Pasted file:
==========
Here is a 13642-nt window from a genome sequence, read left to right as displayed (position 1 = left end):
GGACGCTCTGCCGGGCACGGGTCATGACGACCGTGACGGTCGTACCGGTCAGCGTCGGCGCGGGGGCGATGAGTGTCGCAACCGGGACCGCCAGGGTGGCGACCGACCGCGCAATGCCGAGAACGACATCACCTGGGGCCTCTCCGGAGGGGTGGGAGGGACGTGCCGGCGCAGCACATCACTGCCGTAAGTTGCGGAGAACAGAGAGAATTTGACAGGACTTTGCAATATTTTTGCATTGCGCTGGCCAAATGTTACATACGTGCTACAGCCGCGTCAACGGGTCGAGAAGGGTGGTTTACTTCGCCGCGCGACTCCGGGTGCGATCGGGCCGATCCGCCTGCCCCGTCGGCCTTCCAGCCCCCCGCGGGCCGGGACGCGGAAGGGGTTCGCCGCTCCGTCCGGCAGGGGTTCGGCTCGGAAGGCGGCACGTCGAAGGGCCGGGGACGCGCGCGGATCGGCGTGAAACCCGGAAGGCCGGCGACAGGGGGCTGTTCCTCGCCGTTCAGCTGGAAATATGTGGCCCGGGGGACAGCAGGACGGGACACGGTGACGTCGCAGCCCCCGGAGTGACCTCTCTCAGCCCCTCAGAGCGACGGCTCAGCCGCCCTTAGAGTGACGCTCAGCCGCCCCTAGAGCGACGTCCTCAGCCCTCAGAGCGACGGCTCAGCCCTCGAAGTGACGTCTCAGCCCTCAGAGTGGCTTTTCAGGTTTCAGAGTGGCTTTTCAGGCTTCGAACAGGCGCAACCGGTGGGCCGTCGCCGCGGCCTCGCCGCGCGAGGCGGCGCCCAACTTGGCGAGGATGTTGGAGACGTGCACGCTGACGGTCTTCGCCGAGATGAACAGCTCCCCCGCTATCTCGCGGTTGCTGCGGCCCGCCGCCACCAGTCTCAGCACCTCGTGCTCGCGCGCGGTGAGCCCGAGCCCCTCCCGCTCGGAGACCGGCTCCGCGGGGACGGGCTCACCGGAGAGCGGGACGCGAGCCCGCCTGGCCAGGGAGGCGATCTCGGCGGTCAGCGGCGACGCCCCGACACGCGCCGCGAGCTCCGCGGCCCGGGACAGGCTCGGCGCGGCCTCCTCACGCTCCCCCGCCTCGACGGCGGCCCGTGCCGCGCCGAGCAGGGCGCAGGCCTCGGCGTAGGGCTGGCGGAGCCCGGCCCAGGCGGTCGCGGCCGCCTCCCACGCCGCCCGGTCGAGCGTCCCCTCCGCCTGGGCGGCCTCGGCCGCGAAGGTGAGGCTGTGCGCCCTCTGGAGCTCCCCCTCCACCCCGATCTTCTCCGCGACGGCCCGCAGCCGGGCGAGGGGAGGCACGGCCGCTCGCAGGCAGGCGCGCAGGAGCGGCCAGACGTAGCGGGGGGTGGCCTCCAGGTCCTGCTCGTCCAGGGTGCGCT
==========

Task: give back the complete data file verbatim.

Here is a 13642-nt window from a genome sequence, read left to right as displayed (position 1 = left end):
GGACGCTCTGCCGGGCACGGGTCATGACGACCGTGACGGTCGTACCGGTCAGCGTCGGCGCGGGGGCGATGAGTGTCGCAACCGGGACCGCCAGGGTGGCGACCGACCGCGCAATGCCGAGAACGACATCACCTGGGGCCTCTCCGGAGGGGTGGGAGGGACGTGCCGGCGCAGCACATCACTGCCGTAAGTTGCGGAGAACAGAGAGAATTTGACAGGACTTTGCAATATTTTTGCATTGCGCTGGCCAAATGTTACATACGTGCTACAGCCGCGTCAACGGGTCGAGAAGGGTGGTTTACTTCGCCGCGCGACTCCGGGTGCGATCGGGCCGATCCGCCTGCCCCGTCGGCCTTCCAGCCCCCCGCGGGCCGGGACGCGGAAGGGGTTCGCCGCTCCGTCCGGCAGGGGTTCGGCTCGGAAGGCGGCACGTCGAAGGGCCGGGGACGCGCGCGGATCGGCGTGAAACCCGGAAGGCCGGCGACAGGGGGCTGTTCCTCGCCGTTCAGCTGGAAATATGTGGCCCGGGGGACAGCAGGACGGGACACGGTGACGTCGCAGCCCCCGGAGTGACCTCTCTCAGCCCCTCAGAGCGACGGCTCAGCCGCCCTTAGAGTGACGCTCAGCCGCCCCTAGAGCGACGTCCTCAGCCCTCAGAGCGACGGCTCAGCCCTCGAAGTGACGTCTCAGCCCTCAGAGTGGCTTTTCAGGTTTCAGAGTGGCTTTTCAGGCTTCGAACAGGCGCAACCGGTGGGCCGTCGCCGCGGCCTCGCCGCGCGAGGCGGCGCCCAACTTGGCGAGGATGTTGGAGACGTGCACGCTGACGGTCTTCGCCGAGATGAACAGCTCCCCCGCTATCTCGCGGTTGCTGCGGCCCGCCGCCACCAGTCTCAGCACCTCGTGCTCGCGCGCGGTGAGCCCGAGCCCCTCCCGCTCGGAGACCGGCTCCGCGGGGACGGGCTCACCGGAGAGCGGGACGCGAGCCCGCCTGGCCAGGGAGGCGATCTCGGCGGTCAGCGGCGACGCCCCGACACGCGCCGCGAGCTCCGCGGCCCGGGACAGGCTCGGCGCGGCCTCCTCACGCTCCCCCGCCTCGACGGCGGCCCGTGCCGCGCCGAGCAGGGCGCAGGCCTCGGCGTAGGGCTGGCGGAGCCCGGCCCAGGCGGTCGCGGCCGCCTCCCACGCCGCCCGGTCGAGCGTCCCCTCCGCCTGGGCGGCCTCGGCCGCGAAGGTGAGGCTGTGCGCCCTCTGGAGCTCCCCCTCCACCCCGATCTTCTCCGCGACGGCCCGCAGCCGGGCGAGGGGAGGCACGGCCGCTCGCAGGCAGGCGCGCAGGAGCGGCCAGACGTAGCGGGGGGTGGCCTCCAGGTCCTGCTCGTCCAGGGTGCGCT